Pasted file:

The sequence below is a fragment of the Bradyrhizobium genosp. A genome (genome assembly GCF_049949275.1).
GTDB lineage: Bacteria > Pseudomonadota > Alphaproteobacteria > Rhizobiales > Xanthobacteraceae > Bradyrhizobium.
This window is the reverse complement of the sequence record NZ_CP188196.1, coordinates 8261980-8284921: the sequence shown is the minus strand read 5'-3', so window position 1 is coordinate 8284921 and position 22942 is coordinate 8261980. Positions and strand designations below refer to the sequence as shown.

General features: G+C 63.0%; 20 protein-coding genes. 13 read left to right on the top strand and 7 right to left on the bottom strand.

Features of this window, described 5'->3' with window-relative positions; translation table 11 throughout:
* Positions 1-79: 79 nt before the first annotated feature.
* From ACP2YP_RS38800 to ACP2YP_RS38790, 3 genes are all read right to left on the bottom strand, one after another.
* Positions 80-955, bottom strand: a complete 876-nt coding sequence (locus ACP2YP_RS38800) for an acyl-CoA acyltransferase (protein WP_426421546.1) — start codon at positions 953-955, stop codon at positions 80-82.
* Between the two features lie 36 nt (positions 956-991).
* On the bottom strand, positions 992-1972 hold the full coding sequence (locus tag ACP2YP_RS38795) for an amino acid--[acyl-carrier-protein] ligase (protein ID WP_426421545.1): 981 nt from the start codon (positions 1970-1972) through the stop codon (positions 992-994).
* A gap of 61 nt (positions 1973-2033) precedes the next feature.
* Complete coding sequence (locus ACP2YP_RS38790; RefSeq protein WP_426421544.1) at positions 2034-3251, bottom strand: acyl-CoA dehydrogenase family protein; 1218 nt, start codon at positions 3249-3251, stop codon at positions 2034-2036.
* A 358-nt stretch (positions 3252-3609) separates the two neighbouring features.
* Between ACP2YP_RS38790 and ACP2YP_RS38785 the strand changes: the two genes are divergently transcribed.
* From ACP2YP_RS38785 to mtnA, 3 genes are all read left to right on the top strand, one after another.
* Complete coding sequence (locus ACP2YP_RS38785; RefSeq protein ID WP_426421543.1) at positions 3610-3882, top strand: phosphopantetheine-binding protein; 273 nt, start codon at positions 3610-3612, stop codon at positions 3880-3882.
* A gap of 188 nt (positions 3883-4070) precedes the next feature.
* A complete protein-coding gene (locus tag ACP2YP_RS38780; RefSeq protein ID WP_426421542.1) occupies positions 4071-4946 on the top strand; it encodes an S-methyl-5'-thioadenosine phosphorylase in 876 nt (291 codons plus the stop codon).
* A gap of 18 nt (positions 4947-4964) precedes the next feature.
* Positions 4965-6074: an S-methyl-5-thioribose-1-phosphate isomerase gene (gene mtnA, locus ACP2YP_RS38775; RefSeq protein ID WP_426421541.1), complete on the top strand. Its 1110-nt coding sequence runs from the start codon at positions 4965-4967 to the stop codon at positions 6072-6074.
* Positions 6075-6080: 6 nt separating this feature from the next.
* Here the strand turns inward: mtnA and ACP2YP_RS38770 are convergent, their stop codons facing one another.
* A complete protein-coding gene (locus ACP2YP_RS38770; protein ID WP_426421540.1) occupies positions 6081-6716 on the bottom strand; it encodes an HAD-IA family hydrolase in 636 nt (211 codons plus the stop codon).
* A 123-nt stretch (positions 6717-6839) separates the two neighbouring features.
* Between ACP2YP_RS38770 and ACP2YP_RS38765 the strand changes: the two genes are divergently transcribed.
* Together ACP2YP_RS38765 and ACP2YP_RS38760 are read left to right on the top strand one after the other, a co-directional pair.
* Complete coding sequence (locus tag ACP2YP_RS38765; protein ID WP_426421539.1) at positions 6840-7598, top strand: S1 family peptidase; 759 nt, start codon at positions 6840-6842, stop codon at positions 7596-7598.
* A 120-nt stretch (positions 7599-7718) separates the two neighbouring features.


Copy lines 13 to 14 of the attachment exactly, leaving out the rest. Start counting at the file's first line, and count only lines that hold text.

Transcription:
* A 358-nt stretch (positions 3252-3609) separates the two neighbouring features.
* Between ACP2YP_RS38790 and ACP2YP_RS38785 the strand changes: the two genes are divergently transcribed.